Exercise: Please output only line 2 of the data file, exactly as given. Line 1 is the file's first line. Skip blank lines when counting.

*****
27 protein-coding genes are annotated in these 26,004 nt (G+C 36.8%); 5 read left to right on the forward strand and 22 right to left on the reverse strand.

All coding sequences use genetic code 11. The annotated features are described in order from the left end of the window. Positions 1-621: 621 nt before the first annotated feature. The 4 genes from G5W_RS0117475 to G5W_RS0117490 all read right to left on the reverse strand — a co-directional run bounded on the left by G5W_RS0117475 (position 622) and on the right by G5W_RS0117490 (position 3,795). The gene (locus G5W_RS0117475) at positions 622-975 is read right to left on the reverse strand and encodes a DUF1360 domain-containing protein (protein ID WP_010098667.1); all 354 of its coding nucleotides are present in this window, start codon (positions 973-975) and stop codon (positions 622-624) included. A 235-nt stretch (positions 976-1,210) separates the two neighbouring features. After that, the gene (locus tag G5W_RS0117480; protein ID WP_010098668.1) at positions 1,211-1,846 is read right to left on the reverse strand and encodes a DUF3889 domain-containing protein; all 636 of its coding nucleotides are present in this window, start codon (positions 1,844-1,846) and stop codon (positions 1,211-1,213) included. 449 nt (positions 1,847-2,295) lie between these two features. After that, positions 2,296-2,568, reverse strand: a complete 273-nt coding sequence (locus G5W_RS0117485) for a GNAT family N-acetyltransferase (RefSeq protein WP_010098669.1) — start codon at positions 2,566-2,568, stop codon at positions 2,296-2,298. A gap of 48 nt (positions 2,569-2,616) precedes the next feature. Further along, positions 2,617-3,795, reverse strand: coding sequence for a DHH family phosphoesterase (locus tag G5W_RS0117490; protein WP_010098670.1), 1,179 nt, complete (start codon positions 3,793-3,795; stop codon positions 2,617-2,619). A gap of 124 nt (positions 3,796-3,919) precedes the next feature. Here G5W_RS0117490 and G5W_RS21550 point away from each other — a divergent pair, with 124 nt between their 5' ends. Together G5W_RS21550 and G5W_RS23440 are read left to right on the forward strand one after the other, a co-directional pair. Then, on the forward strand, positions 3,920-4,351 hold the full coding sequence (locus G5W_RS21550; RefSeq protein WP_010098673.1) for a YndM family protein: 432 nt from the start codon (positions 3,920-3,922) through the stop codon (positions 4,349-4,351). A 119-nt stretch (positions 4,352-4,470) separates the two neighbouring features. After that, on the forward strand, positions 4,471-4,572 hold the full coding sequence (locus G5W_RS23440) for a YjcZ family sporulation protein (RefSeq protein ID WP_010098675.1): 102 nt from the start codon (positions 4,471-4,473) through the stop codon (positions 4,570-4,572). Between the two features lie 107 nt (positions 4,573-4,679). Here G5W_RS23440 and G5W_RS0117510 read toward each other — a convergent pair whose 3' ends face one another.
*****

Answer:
All coding sequences use genetic code 11. The annotated features are described in order from the left end of the window. Positions 1-621: 621 nt before the first annotated feature. The 4 genes from G5W_RS0117475 to G5W_RS0117490 all read right to left on the reverse strand — a co-directional run bounded on the left by G5W_RS0117475 (position 622) and on the right by G5W_RS0117490 (position 3,795). The gene (locus G5W_RS0117475) at positions 622-975 is read right to left on the reverse strand and encodes a DUF1360 domain-containing protein (protein ID WP_010098667.1); all 354 of its coding nucleotides are present in this window, start codon (positions 973-975) and stop codon (positions 622-624) included. A 235-nt stretch (positions 976-1,210) separates the two neighbouring features. After that, the gene (locus tag G5W_RS0117480; protein ID WP_010098668.1) at positions 1,211-1,846 is read right to left on the reverse strand and encodes a DUF3889 domain-containing protein; all 636 of its coding nucleotides are present in this window, start codon (positions 1,844-1,846) and stop codon (positions 1,211-1,213) included. 449 nt (positions 1,847-2,295) lie between these two features. After that, positions 2,296-2,568, reverse strand: a complete 273-nt coding sequence (locus G5W_RS0117485) for a GNAT family N-acetyltransferase (RefSeq protein WP_010098669.1) — start codon at positions 2,566-2,568, stop codon at positions 2,296-2,298. A gap of 48 nt (positions 2,569-2,616) precedes the next feature. Further along, positions 2,617-3,795, reverse strand: coding sequence for a DHH family phosphoesterase (locus tag G5W_RS0117490; protein WP_010098670.1), 1,179 nt, complete (start codon positions 3,793-3,795; stop codon positions 2,617-2,619). A gap of 124 nt (positions 3,796-3,919) precedes the next feature. Here G5W_RS0117490 and G5W_RS21550 point away from each other — a divergent pair, with 124 nt between their 5' ends. Together G5W_RS21550 and G5W_RS23440 are read left to right on the forward strand one after the other, a co-directional pair. Then, on the forward strand, positions 3,920-4,351 hold the full coding sequence (locus G5W_RS21550; RefSeq protein WP_010098673.1) for a YndM family protein: 432 nt from the start codon (positions 3,920-3,922) through the stop codon (positions 4,349-4,351). A 119-nt stretch (positions 4,352-4,470) separates the two neighbouring features. After that, on the forward strand, positions 4,471-4,572 hold the full coding sequence (locus G5W_RS23440) for a YjcZ family sporulation protein (RefSeq protein ID WP_010098675.1): 102 nt from the start codon (positions 4,471-4,473) through the stop codon (positions 4,570-4,572). Between the two features lie 107 nt (positions 4,573-4,679). Here G5W_RS23440 and G5W_RS0117510 read toward each other — a convergent pair whose 3' ends face one another.